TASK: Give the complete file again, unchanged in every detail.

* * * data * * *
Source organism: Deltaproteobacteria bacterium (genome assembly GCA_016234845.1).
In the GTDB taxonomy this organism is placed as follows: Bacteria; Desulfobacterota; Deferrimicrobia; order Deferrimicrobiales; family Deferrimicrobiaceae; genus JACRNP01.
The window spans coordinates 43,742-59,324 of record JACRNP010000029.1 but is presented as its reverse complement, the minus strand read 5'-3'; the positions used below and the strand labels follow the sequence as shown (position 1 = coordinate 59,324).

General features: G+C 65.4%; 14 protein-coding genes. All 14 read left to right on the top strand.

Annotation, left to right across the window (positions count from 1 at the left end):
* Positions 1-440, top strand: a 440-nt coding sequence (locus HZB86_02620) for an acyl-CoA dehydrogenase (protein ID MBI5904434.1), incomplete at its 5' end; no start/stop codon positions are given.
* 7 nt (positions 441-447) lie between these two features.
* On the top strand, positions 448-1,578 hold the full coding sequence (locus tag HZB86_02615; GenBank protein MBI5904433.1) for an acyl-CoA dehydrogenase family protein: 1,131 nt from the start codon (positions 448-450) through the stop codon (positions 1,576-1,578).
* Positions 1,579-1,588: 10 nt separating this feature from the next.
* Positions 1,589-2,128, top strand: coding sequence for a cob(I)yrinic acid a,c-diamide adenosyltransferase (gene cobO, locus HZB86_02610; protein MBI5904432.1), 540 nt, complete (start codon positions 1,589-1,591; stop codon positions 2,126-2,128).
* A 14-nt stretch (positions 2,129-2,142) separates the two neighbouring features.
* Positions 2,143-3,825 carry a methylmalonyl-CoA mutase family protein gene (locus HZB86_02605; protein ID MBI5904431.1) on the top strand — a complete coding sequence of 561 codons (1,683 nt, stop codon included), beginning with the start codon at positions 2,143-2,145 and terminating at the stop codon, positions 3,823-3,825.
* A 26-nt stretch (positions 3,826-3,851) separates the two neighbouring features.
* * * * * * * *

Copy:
Source organism: Deltaproteobacteria bacterium (genome assembly GCA_016234845.1).
In the GTDB taxonomy this organism is placed as follows: Bacteria; Desulfobacterota; Deferrimicrobia; order Deferrimicrobiales; family Deferrimicrobiaceae; genus JACRNP01.
The window spans coordinates 43,742-59,324 of record JACRNP010000029.1 but is presented as its reverse complement, the minus strand read 5'-3'; the positions used below and the strand labels follow the sequence as shown (position 1 = coordinate 59,324).

General features: G+C 65.4%; 14 protein-coding genes. All 14 read left to right on the top strand.

Annotation, left to right across the window (positions count from 1 at the left end):
* Positions 1-440, top strand: a 440-nt coding sequence (locus HZB86_02620) for an acyl-CoA dehydrogenase (protein ID MBI5904434.1), incomplete at its 5' end; no start/stop codon positions are given.
* 7 nt (positions 441-447) lie between these two features.
* On the top strand, positions 448-1,578 hold the full coding sequence (locus tag HZB86_02615; GenBank protein MBI5904433.1) for an acyl-CoA dehydrogenase family protein: 1,131 nt from the start codon (positions 448-450) through the stop codon (positions 1,576-1,578).
* Positions 1,579-1,588: 10 nt separating this feature from the next.
* Positions 1,589-2,128, top strand: coding sequence for a cob(I)yrinic acid a,c-diamide adenosyltransferase (gene cobO, locus HZB86_02610; protein MBI5904432.1), 540 nt, complete (start codon positions 1,589-1,591; stop codon positions 2,126-2,128).
* A 14-nt stretch (positions 2,129-2,142) separates the two neighbouring features.
* Positions 2,143-3,825 carry a methylmalonyl-CoA mutase family protein gene (locus HZB86_02605; protein ID MBI5904431.1) on the top strand — a complete coding sequence of 561 codons (1,683 nt, stop codon included), beginning with the start codon at positions 2,143-2,145 and terminating at the stop codon, positions 3,823-3,825.
* A 26-nt stretch (positions 3,826-3,851) separates the two neighbouring features.